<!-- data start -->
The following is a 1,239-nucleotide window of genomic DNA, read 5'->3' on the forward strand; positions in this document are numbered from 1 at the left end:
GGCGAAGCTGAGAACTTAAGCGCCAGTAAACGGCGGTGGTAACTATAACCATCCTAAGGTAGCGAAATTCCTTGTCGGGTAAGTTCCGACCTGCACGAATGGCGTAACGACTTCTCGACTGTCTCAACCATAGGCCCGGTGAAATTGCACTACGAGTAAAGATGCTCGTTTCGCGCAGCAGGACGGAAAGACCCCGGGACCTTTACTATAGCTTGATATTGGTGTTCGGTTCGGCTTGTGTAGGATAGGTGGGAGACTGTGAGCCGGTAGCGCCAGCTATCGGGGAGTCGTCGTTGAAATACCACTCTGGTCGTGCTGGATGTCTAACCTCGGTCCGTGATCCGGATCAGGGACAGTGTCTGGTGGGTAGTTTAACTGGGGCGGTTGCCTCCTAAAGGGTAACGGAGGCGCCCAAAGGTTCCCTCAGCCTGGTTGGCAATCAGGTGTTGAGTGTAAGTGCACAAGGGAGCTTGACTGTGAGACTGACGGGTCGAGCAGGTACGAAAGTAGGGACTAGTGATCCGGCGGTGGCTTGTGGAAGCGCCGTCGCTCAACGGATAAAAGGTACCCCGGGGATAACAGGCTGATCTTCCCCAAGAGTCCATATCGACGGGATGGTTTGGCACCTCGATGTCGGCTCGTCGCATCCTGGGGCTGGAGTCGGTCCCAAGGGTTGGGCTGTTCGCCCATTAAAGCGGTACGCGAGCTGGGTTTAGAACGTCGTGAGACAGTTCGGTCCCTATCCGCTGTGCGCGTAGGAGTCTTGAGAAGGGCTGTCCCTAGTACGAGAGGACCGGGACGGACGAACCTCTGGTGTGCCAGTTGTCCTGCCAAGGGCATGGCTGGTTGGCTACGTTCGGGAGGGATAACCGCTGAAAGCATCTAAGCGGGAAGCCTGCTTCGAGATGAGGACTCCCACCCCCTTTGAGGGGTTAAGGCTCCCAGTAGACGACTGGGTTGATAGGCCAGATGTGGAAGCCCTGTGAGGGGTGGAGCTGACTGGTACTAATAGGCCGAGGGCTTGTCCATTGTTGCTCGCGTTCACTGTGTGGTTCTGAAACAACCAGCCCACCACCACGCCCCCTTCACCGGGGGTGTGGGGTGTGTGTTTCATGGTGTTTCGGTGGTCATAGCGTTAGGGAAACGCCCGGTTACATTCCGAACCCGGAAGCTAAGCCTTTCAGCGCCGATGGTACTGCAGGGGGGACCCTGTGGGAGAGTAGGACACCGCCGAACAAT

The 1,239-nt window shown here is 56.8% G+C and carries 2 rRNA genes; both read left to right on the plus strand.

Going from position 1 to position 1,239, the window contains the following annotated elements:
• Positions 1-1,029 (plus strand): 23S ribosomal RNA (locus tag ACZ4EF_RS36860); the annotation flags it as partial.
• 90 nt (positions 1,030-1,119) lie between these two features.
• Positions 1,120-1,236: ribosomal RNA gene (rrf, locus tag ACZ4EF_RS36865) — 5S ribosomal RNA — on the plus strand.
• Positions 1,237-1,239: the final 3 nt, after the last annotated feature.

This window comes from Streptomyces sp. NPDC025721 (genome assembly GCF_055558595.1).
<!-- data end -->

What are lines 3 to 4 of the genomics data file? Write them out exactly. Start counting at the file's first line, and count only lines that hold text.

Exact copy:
The 1,239-nt window shown here is 56.8% G+C and carries 2 rRNA genes; both read left to right on the plus strand.

Going from position 1 to position 1,239, the window contains the following annotated elements: